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7 Stanton—like Birney, who had gone to rusticate at Peterboroa, N. Y. (Lib. 12.127）—had prudently declined a secretaryship under Lewis Tappan's alias (Lib. 11: 47), and had betaken himself to the law (Ms. Mar. 14, 1841, N. P. Rogers to W. L. G.; Lib. 12: 127), of which he would begin the practice in Boston the following year (Stanton's “Random Recollections,” 2d ed., p. 58). He was supposed to be aiming at a seat in Congress (Lib. 12: 127), and though he never attained it, in spite of a Liberty Party nomination (Lib. 14: 174), he remained a politician to the end of his days.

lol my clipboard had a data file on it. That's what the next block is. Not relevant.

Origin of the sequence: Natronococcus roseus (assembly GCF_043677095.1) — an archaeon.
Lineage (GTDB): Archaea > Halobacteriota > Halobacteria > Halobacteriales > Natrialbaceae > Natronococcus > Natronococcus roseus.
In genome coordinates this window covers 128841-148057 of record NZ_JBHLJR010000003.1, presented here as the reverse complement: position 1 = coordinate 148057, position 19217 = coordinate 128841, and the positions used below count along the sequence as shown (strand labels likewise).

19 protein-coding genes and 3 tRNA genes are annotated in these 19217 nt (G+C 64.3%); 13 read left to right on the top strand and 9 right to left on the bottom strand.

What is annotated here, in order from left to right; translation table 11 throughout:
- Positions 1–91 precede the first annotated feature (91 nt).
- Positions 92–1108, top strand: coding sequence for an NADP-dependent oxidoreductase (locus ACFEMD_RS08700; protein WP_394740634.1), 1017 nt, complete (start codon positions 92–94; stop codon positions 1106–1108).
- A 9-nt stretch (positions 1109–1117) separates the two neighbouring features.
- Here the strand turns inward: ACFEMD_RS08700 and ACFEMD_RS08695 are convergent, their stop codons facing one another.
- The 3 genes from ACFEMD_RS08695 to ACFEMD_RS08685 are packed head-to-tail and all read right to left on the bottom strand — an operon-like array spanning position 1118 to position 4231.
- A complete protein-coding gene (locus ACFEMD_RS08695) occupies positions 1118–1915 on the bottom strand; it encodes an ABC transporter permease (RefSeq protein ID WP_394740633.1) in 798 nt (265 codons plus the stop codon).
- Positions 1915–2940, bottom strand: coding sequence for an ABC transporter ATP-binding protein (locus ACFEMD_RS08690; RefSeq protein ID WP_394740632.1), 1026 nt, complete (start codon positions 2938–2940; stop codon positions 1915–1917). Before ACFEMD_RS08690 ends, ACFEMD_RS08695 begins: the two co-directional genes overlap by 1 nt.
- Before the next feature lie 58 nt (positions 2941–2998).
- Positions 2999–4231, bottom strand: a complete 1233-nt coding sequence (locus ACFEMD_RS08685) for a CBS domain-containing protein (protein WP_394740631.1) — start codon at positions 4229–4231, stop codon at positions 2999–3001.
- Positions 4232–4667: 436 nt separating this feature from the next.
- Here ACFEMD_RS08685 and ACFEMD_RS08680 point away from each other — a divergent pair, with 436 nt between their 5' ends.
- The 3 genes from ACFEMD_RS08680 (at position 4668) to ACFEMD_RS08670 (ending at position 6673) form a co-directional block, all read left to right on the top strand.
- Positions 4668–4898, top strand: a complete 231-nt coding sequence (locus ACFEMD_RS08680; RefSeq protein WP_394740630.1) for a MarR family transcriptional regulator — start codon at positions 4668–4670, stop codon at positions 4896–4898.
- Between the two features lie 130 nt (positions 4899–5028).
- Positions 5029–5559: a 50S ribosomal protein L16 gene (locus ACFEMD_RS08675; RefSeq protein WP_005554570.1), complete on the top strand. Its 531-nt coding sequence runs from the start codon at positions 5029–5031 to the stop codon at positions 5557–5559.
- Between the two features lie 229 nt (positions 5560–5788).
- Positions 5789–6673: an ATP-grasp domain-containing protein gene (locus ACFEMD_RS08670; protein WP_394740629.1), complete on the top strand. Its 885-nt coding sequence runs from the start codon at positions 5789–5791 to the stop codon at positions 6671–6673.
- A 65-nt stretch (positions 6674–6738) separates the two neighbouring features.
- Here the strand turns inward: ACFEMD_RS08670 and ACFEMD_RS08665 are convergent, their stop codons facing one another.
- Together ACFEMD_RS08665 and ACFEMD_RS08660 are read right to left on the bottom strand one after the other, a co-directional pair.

9 Beriah Green knew, though he put the question to Mr. Wright (Lib. 11: 82), ‘What are you at? Has La Fontaine led you off altogether from the field of battle?’ The preface to Wright's translation bears date September, 1841. Meantime the apologetic, pro-slavery conduct of the Free American by a clerical successor of Torrey (Lib. 11: 82, 91), whom even he had to denounce, forced the Mass. Abolition Society to make a shift of securing Mr. Wright's services as editor once more in June, 1841 (Lib. 11.99). He was succeeded by Leavitt as above, and the paper became the Emancipator and Free American (Lib. 11: 191, 203). In 1842 Mr. Wright, in a desperate struggle with poverty, was trying personally to find purchasers for his translation (Lib. 12: 127).
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